Elizabeth Warren: Leveraged lending is US economy's 'ticking time bomb'

By MarketsFOXBusiness

Elizabeth Warren vs. banks

Fox News contributor Tammy Bruce on prominent Democrats taking on big business.

Sen. Elizabeth Warren, D-Mass., urged regulators this week to take action against banks issuing leveraged loans, warning that the practice could lead to a repeat of the 2008 financial crisis.

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“I am concerned that the large leveraged lending market exhibits many of the characteristics of the pre-2008 subprime mortgage market,” Warren wrote in a letter to Treasury Sec. Steve Mnuchin, Federal Reserve Chairman Jerome Powell and other top economic officials. “These loans are generally poorly underwritten and include few protections for lenders and investors.”

A leveraged loan is a loan given to companies that already have poor credit ratings or a large amount of debt. Warren is one of several officials, including former Fed Chair Janet Yellen, that banks should not participate in the high-risk practice without strict regulation designed to protect lenders, investors and the overall economy from the events that led to the 2008 financial crisis.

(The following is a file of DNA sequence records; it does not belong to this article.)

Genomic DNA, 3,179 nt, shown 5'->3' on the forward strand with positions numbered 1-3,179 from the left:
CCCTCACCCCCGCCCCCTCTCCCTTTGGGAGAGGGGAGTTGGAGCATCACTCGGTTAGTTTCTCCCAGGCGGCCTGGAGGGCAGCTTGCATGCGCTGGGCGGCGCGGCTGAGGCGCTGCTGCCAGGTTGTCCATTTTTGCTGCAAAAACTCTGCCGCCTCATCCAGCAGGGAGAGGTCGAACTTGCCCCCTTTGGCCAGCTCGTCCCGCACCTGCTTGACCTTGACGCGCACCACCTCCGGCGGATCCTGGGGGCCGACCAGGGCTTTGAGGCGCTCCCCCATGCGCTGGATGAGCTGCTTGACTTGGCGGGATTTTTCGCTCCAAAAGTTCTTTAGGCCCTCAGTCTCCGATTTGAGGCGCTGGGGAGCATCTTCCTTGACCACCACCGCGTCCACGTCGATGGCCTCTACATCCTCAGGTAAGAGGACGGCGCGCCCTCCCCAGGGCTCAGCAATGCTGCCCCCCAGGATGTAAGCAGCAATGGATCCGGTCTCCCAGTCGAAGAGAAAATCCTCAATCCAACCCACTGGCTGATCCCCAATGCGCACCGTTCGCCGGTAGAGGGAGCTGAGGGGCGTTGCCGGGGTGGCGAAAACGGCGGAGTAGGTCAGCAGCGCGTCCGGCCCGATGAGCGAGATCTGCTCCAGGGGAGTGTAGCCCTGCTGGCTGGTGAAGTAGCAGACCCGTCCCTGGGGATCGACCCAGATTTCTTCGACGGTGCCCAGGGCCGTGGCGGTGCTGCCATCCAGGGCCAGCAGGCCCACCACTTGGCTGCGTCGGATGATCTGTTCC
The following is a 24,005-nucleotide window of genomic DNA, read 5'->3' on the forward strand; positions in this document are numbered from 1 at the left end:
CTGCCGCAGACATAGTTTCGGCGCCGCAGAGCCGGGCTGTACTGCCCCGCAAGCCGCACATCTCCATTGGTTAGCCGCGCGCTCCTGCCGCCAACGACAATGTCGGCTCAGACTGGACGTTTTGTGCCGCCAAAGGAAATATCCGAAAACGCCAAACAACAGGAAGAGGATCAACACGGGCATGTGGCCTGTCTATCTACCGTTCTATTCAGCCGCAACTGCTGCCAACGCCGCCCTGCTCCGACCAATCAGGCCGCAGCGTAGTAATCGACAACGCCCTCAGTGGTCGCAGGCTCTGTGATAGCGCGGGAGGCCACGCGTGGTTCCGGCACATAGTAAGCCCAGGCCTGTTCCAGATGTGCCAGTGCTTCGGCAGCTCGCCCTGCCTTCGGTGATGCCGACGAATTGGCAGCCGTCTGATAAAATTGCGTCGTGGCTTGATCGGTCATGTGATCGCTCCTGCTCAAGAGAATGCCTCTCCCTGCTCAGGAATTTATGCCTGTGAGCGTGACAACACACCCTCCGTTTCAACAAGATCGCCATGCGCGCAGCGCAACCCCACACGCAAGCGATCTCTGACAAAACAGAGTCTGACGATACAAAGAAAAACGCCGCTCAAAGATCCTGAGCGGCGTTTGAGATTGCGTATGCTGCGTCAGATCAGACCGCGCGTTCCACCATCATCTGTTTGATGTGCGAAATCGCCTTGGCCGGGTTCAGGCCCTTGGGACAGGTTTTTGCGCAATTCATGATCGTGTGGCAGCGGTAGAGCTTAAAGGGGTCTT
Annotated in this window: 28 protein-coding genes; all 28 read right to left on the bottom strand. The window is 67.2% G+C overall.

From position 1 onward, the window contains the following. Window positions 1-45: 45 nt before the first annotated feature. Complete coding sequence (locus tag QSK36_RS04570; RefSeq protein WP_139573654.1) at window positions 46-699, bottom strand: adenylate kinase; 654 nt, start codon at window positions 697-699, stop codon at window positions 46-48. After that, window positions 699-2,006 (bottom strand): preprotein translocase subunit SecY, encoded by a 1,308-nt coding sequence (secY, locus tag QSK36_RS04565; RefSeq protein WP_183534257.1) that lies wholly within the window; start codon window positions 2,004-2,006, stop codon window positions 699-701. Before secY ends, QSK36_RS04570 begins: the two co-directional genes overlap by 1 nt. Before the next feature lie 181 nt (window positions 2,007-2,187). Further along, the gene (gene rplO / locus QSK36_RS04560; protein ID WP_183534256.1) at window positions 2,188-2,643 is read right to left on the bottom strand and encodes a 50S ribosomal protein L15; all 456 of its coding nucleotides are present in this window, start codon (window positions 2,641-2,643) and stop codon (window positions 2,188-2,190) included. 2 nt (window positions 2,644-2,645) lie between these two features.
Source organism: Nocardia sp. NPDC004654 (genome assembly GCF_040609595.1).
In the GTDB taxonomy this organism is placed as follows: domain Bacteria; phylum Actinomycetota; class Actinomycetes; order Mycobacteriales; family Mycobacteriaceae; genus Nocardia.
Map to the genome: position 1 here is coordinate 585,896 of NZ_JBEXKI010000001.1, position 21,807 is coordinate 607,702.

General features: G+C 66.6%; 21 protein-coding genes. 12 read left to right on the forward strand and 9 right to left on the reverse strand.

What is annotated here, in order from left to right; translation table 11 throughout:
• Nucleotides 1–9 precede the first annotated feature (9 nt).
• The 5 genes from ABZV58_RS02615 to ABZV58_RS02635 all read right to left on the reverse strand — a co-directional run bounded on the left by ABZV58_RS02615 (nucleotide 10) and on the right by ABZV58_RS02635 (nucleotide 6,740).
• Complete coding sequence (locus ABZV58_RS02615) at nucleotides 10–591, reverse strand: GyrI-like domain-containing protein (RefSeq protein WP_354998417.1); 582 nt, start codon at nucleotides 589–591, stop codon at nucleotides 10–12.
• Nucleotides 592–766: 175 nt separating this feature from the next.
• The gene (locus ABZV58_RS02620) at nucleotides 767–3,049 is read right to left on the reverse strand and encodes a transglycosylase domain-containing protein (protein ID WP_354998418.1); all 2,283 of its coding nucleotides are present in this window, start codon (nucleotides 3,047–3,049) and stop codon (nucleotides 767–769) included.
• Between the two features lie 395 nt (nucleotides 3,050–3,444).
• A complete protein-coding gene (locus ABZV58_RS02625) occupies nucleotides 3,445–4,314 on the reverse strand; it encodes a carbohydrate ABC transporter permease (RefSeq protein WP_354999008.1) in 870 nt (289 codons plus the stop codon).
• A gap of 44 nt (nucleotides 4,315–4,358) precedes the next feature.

The U.S. leveraged loan market is worth $1.1 trillion, according to Reuters. American Airlines and Party City are among the companies making use of leveraged loans.

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“Banks are making a record amount of loans to companies swimming in debt, then pushing the risk to investors,” Warren added on Twitter. “Just like the pre-2008 subprime mortgage market, it’s a ticking time bomb that could blow another hole in our economy. Regulators must take action – before it’s too late.”

Faced with questioning from Warren, Fed Vice Chairman for Supervision Randal Quarles said the agency plans to examine the state of leveraged lending practices.

A consumer advocate and sharp critic of U.S. banking practices, Warren sits on the Senate Banking Committee. She has repeatedly criticized Wells Fargo for its involvement in a series of scandals that have harmed consumers in recent years, and has pushed for heavy penalties against the bank.

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